There’s nothing like a story about an underdog to grab the hearts and imaginations of a reading public.
Two of today’s recommendations are about dogs in World War I and how their companionship made the war a little more bearable, a little more human for the regiments and friends they accompanied.
Stubby the War Dog: the true story of World War I’s bravest dog by Ann Bausum is almost the ultimate “boy-and-his-dog” story. It’s about a stray mutt adopted by recruits training at the Yale University stadium. Stubby eventually singles out one of these enlisted men for himself and the two become fast friends for life. After basic training, Stubby (a Boston terrier cross) is smuggled across the Atlantic to Europe where he accompanies James Robert Conroy for the duration of World War I. Becoming the mascot for Conroy’s regiment, he provides companionship for all and invaluable service running messages and warning soldiers of incoming shells. Recommended for middles grades 5-8.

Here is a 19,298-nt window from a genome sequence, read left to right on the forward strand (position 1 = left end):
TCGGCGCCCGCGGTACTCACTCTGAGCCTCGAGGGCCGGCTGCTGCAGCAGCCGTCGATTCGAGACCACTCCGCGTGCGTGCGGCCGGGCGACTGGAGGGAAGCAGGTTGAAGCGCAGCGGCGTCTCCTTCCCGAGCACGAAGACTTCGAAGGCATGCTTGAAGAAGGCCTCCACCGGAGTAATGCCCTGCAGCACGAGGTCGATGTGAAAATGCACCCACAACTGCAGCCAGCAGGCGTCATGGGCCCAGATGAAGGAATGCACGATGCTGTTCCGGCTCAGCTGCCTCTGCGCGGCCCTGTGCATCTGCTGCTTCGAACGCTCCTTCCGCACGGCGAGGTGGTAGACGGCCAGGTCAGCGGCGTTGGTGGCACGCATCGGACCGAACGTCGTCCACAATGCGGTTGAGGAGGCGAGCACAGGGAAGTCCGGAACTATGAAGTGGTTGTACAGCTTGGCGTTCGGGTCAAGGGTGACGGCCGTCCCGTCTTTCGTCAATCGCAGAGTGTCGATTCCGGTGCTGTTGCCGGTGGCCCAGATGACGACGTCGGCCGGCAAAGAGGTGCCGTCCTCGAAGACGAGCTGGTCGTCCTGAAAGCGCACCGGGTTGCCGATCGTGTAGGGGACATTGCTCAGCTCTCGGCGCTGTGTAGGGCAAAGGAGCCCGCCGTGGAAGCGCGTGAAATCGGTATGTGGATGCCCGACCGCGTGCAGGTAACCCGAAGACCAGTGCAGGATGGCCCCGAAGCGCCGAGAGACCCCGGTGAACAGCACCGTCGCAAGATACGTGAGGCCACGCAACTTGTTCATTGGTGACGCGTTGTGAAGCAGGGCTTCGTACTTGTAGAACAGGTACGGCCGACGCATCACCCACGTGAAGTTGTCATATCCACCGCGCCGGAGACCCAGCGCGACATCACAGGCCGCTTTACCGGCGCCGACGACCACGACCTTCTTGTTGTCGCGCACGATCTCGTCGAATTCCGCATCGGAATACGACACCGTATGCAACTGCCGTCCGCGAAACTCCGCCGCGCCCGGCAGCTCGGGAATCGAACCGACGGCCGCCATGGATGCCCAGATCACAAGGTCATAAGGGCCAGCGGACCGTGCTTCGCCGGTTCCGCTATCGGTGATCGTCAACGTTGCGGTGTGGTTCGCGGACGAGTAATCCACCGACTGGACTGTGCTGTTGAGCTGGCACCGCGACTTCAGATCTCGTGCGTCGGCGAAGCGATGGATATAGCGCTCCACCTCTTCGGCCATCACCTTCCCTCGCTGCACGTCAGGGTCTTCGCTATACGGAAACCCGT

Rags, hero dog of WWI: a true story by Margot Theis Raven is recommended for younger kids, grades 1-4, and that tells a similar tale of the bond between an American soldier and a stray pup he finds in Paris. Rags also perform acts of bravery and service to his regiment, just like Stubby. But it’s his loyalty to Private James Donovan that remains steadfast until Donovan’s death and beyond that he best remembered for. It’s a sad story but it’s the nature of war that is captured here so poignantly.
A Canadian story to know about is, Bunny, the Brave War Horse: based on a true story by Elizabeth MacLean. Obviously not about a dog, this stalwart horse (named Bunny for his long ears) survived the war living through numerous attacks, appalling conditions of wet, cold, mud and starvation while still providing an element of companionship for the men he had to work with particularly Constable Thomas H. Dundas. This is a story of hardship and endurance, recommended for grades 2-5.
Lest we forget.